Blue Shield of California Announced Rate Hikes of Up to 59% For Some Individuals
Posted Jan 06 2011 2:56am
In reading this some policy holders had contracts that guaranteed no raises for a year and those are going to be the ones hit with the highest increase all at one time. Now compared to Blue Cross, Blue Shield is a non profit and quite a bit smaller but it’s still a lot of people. The only way right now in California to block the increase is if the insurer pays less than 70% on claims.
The scheduled increases for October were delayed while regulators examined their request so the time for that increase is here. Now there's the January 1 increase rolled in here to pay for changes under healthcare reform, i.e. the new laws and perhaps some new data IT systems in the 30% allowed area. March 1st is the next round of increases to come on line so in essence all this rolled in during a 5-6 month period. If you are still confused you can go to the Ask Blue healthcare reform section of the website or call I presume. BD
Anthem Blue Cross also said increases are coming up April 1st that would average just under 10% for the average policy holder. Ok so now we have the rules set on how much carriers can increase, but how often can they have rate increases? I don’t know how well that was all lined out with our state insurance office. BD
Another big California health insurer has stunned individual policyholders with huge rate increases — this time it's Blue Shield of California seeking cumulative hikes of as much as 59% for tens of thousands of customers March 1. Blue Shield's action comes less than a year after Anthem Blue Cross tried and failed to raise rates as much as 39% for about 700,000 California customers.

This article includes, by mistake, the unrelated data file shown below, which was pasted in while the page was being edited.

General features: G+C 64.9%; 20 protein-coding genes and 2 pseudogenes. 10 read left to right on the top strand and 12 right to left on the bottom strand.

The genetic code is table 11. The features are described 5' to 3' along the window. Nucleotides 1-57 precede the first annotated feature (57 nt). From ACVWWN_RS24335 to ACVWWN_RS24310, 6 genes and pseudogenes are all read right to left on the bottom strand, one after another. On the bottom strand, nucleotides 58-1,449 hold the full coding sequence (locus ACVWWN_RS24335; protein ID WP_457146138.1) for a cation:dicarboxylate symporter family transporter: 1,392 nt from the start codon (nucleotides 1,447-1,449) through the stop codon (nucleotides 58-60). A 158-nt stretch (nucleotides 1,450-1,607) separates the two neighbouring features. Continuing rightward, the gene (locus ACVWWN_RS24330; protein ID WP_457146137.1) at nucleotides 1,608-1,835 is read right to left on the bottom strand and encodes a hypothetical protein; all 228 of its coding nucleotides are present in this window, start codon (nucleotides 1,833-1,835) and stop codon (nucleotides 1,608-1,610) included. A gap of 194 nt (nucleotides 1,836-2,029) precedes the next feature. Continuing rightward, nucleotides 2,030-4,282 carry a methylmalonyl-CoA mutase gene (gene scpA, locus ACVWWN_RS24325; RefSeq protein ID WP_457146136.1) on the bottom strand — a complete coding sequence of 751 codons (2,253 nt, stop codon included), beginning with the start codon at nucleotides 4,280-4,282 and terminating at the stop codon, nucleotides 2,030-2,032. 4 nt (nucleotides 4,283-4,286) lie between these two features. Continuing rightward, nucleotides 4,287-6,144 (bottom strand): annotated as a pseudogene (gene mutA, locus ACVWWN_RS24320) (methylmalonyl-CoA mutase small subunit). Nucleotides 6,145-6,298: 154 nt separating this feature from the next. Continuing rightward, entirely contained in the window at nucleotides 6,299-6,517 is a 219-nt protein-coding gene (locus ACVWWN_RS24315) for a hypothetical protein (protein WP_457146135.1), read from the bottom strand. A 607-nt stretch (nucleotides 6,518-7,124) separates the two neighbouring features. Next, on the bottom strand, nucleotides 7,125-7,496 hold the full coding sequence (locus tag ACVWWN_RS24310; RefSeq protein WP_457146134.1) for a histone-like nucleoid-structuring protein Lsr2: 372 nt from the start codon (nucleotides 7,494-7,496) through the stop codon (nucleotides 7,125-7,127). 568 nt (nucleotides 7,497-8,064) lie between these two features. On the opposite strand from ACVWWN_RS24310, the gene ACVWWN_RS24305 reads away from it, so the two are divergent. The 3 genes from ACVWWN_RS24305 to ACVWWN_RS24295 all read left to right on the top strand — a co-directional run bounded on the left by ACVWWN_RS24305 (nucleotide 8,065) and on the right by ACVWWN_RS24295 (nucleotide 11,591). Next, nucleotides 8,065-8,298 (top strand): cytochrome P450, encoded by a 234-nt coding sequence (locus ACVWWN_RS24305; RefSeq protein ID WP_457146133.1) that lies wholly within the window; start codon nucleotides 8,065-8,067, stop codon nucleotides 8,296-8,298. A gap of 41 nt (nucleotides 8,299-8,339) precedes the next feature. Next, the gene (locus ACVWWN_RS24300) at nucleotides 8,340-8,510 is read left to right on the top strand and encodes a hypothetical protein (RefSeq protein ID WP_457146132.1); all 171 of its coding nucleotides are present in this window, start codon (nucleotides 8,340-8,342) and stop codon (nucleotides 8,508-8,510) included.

"We raise rates only when absolutely necessary to pay the accelerating cost of medical care for our members," the nonprofit insurer told customers last month.
Michael Fraser, a Blue Shield policyholder from San Diego, learned recently that his monthly bill would climb 59%, to $431 from $271.
At present, the commissioner can block increases only if insurers spend less than 70% of premium income on claims. Jones' office said Blue Shield's March 1 increase was under review.
Some policyholders have seen their bills rise gradually over the last five months, while others will see the charges lumped together March 1. "It's unfortunate that they all came in a five-month period," Epstein said. "Rates are going to continue to rise unless the cost of medical care is brought under control. We need to reduce what we pay to hospitals, medical groups and pharmaceutical companies."